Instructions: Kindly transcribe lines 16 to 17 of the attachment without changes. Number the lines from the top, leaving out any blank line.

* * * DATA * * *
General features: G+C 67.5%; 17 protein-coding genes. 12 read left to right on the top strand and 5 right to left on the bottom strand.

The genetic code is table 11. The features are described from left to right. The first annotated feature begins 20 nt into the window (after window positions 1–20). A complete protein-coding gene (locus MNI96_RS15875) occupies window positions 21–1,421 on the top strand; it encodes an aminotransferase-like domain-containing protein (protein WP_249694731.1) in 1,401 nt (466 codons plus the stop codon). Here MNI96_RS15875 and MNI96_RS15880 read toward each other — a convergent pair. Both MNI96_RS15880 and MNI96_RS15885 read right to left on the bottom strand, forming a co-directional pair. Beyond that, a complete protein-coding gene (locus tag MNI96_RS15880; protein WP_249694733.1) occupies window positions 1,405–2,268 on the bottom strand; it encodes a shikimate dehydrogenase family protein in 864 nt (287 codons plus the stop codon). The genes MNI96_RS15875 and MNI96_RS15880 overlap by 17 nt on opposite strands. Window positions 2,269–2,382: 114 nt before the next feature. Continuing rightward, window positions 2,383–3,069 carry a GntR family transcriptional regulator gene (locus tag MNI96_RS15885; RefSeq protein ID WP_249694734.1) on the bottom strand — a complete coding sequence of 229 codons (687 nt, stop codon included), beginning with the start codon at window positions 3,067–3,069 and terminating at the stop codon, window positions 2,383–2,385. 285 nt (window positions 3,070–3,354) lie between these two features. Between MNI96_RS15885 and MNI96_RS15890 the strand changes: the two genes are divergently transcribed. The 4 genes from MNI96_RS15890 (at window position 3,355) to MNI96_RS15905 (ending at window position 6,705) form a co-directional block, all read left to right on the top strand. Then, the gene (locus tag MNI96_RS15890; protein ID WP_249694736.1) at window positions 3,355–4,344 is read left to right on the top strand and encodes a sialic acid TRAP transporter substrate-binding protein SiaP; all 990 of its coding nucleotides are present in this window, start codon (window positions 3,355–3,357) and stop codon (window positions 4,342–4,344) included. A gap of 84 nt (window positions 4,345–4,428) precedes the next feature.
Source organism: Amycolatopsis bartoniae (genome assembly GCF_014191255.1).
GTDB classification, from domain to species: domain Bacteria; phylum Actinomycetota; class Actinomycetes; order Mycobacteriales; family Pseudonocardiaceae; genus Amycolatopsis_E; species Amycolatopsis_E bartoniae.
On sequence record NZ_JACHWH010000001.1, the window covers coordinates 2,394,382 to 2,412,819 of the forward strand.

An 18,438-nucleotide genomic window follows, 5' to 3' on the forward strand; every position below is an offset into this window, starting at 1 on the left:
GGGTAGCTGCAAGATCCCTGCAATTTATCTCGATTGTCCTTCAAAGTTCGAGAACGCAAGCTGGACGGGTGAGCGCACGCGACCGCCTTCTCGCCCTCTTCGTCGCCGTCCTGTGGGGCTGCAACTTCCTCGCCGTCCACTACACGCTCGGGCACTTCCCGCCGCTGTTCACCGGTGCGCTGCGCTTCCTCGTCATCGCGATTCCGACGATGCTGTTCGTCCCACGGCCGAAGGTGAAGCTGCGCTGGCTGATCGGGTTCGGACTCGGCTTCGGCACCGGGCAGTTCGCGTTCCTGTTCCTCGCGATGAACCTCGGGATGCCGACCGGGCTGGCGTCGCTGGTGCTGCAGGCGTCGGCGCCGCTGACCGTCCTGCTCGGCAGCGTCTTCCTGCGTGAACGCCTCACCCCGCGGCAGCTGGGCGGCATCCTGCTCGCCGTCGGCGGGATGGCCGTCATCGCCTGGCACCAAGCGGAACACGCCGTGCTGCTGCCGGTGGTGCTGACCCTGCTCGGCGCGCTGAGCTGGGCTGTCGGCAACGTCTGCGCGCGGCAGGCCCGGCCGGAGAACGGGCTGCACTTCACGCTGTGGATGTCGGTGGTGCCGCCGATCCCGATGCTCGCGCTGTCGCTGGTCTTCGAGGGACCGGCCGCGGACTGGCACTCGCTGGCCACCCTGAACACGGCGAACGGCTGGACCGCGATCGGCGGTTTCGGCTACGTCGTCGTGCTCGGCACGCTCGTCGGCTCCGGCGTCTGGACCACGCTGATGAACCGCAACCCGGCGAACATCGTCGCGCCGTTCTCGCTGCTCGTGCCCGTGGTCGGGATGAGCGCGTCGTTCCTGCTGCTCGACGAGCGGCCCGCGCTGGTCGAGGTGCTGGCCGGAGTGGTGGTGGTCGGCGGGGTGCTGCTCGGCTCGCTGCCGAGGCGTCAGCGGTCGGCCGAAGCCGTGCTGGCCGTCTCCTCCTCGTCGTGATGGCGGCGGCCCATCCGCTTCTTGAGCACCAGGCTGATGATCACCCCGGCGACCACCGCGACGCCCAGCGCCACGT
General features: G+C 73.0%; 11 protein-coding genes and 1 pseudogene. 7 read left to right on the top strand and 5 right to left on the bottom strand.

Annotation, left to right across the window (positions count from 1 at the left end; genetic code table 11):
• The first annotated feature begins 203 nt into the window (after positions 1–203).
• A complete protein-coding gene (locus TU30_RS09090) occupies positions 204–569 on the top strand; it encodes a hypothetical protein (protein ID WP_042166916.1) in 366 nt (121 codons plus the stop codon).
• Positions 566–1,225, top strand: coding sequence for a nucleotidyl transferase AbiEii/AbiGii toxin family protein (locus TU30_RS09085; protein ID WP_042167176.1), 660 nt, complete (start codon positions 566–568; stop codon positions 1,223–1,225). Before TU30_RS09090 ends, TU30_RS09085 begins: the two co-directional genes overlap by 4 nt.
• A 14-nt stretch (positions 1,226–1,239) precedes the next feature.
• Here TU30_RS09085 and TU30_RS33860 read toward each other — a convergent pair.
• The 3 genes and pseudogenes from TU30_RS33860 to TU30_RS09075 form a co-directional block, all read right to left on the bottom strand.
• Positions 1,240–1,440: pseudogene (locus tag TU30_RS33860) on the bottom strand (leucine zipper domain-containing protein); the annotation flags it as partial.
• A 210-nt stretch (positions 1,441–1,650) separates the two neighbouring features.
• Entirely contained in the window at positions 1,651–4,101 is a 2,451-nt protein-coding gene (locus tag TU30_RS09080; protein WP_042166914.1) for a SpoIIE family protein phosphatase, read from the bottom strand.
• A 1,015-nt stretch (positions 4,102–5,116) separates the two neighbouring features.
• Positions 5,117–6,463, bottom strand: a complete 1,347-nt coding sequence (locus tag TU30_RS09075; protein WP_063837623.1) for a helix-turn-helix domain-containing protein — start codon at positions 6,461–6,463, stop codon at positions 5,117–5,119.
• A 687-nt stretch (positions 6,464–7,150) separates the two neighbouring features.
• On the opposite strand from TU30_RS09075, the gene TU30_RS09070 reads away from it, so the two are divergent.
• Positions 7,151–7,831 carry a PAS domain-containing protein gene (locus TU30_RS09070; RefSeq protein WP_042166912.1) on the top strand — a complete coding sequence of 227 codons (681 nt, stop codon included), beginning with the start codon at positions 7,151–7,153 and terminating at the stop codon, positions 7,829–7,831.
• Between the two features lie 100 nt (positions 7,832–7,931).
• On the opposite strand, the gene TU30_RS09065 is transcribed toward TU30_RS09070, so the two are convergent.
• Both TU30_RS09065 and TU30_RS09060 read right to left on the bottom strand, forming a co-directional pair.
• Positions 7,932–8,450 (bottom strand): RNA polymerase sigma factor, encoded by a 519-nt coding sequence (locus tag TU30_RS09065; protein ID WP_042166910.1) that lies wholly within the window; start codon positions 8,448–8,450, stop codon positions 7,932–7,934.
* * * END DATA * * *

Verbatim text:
• Positions 1,240–1,440: pseudogene (locus tag TU30_RS33860) on the bottom strand (leucine zipper domain-containing protein); the annotation flags it as partial.
• A 210-nt stretch (positions 1,441–1,650) separates the two neighbouring features.